CGT leader Bernard Thibault called the plant closure an “earthquake,” telling France Inter: “A year ago, our representatives had already reported this information. Doubtless, the electoral context did not lend itself to confirming this earthquake.” That is to say that one year ago, the CGT was aware of these plans, and that there was massive public opposition that would prevent PSA or the main presidential candidates from openly backing the cuts during the campaign. Nonetheless, the CGT and France’s other unions gave their full support to Hollande. This is because the unions support plans to close plants and slash workers’ wages and working conditions.
PSA executive Denis Martin told Reuters: “Discussions with unions and prospective partners are ‘on the right track,’” adding that “future production now hangs on conditions including ‘the efforts that we’re asking of the workforce.’”
The announcement came the day after the newly elected Socialist Party (PS) government held a “Social Conference” with trade unions and employers’ associations. The conference agreed on austerity measures to slash public spending, and wages and jobs cut in favor of big business. Hollande is making clear that he intends to boost French competitiveness by slashing labor costs. The unions, which openly backed François Hollande during the presidential election, applauded the Social Conference, endorsing the PS’s anti-working class cuts. (See: “France: Social Conference outlines massive attacks on the working class”). The PS government endorsed the plant closure, calling on management to work with the unions to find a solution. Prime Minister Jean-Marc Ayrault asked PSA management to “begin exemplary, loyal, and responsible negotiations with the social partners, so that all the alternatives that workers’ representatives and their experts can be studied and discussed, with the main goal being the sustainable preservation of jobs and maintenance of industrial activity on all French sites.”
In the meantime, the government is preparing to provide further state aid for automakers to boost profits as they slash jobs, wages and benefits. Ayrault said the measures for financing automakers would be presented to the cabinet on July 25. The plant closure and job cuts came after PSA made a corporate tie-up with the US automaker General Motors (GM) in March. The tie-up between both groups aims to impose on French auto workers the deep wage and job cuts that GM and the United Auto Workers (UAW) union imposed on US auto workers. In 2009 the Obama administration put GM and Chrysler in bankruptcy, paving the way for the firms to implement cost-cutting measures—plant closures, 50 percent wage cuts for all new hires, and cuts in health care and pension benefits. French automakers want to impose similar measures. UAW President Bob King openly praised the union’s role in helping management to increase company profits by slashing labor costs. King has been elected to the Opel supervisory board with the support of the German IG Metall union, to oversee attacks on GM workers in Europe. GM already closed its Opel plant in Antwerp, Belgium, sacking 2,500 workers. It is now threatening to close its factories in Bochum, Germany (3,100 jobs) and Ellesmere Port (2,100 jobs) in England.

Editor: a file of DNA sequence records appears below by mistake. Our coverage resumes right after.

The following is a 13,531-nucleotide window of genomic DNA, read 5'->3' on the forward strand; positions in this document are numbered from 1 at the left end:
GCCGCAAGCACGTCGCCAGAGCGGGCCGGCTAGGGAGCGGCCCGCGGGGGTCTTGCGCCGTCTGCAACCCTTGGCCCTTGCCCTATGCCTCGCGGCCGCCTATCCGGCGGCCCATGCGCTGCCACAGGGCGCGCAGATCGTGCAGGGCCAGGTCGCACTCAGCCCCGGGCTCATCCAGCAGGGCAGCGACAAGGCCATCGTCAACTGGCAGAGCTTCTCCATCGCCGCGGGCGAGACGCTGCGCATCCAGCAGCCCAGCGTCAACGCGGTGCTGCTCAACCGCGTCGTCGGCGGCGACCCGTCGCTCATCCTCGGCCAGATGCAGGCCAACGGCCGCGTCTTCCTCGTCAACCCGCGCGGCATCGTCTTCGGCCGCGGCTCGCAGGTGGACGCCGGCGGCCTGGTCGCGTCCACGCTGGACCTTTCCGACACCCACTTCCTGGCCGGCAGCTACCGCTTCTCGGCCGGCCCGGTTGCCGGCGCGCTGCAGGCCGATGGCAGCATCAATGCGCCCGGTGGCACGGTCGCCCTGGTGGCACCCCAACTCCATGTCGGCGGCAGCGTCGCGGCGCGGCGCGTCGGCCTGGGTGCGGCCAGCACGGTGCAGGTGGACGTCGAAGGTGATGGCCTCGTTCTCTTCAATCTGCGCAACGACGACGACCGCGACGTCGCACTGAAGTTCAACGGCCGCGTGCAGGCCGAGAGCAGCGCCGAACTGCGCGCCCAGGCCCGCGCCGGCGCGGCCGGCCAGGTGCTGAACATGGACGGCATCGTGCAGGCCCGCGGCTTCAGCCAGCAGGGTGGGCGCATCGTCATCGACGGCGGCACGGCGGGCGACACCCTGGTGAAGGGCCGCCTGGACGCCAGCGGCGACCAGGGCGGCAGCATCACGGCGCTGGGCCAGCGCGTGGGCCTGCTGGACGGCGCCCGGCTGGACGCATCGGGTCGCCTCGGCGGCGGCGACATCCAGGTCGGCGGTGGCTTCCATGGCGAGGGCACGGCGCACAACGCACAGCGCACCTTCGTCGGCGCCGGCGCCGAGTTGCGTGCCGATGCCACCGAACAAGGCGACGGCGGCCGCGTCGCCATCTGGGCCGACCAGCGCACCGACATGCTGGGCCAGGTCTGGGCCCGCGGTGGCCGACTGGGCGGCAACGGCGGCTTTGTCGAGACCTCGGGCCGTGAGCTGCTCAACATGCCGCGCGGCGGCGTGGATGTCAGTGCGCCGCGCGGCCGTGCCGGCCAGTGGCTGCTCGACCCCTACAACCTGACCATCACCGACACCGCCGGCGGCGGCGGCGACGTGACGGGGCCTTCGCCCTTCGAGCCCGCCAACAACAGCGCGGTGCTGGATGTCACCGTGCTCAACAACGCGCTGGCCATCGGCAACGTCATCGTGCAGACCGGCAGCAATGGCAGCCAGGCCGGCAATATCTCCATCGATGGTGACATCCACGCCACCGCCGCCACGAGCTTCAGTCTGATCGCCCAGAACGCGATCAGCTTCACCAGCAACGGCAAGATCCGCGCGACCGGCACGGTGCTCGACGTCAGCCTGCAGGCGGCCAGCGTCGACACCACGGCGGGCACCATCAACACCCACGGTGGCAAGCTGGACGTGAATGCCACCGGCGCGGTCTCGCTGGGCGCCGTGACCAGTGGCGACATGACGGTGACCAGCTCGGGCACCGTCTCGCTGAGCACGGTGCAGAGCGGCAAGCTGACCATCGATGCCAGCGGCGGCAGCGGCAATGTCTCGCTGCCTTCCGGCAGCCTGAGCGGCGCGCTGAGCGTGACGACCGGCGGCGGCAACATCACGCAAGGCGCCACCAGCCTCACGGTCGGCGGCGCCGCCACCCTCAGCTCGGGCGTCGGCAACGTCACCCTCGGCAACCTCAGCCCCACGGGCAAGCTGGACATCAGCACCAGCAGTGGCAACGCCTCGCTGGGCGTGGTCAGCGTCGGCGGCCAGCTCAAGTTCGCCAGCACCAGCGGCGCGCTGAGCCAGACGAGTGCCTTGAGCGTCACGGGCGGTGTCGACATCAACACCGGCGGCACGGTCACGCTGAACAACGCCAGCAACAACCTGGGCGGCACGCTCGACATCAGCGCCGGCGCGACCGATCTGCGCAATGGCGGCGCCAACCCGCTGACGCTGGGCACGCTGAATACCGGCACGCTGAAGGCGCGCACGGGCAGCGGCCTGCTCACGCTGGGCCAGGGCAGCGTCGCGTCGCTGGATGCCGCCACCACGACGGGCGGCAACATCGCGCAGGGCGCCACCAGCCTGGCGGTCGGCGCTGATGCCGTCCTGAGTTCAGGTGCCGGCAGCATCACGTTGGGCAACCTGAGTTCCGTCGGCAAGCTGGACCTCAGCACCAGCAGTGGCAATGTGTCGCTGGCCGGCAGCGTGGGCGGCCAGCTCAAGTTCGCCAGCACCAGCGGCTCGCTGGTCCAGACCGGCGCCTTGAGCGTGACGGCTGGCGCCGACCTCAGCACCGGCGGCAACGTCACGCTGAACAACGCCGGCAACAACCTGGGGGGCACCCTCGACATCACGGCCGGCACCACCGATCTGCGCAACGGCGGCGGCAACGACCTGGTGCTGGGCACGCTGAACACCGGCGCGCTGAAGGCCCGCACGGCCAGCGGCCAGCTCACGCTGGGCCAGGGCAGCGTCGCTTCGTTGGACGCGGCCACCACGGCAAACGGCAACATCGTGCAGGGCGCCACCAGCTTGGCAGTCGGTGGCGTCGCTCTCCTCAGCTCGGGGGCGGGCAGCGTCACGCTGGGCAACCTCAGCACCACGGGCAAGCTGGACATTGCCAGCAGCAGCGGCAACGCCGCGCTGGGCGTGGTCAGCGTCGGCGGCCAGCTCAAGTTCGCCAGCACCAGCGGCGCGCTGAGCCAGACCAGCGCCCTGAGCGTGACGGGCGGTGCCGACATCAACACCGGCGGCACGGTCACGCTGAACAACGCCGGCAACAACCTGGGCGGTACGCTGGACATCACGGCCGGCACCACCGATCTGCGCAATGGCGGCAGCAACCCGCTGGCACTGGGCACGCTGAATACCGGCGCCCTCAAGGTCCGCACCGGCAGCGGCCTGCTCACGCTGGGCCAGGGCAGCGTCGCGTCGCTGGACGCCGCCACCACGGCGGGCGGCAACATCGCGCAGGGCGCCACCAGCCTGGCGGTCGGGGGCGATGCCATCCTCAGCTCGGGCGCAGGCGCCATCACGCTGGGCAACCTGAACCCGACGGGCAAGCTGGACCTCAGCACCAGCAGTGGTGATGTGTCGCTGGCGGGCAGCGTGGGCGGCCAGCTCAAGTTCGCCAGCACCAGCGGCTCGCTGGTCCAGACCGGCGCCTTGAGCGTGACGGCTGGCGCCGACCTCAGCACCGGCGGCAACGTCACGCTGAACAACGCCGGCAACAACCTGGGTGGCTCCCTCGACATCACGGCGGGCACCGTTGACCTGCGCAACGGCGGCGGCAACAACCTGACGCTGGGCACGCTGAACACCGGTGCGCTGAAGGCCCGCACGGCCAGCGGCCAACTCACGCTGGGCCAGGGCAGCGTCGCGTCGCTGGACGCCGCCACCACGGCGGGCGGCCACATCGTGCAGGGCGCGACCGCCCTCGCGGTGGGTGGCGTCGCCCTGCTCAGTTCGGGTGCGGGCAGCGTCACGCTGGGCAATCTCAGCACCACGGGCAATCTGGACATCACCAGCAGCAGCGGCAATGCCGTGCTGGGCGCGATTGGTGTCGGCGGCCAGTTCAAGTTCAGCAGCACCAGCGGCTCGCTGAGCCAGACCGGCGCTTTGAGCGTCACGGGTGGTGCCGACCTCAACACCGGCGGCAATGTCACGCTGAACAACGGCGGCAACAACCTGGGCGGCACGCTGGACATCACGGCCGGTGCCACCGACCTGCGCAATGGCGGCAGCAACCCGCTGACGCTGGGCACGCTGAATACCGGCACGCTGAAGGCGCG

This underscores that the struggle against plant closures and job cuts can only proceed independently of the unions, who politically support the Hollande government as it oversees continuing attacks on PSA workers and the entire working class.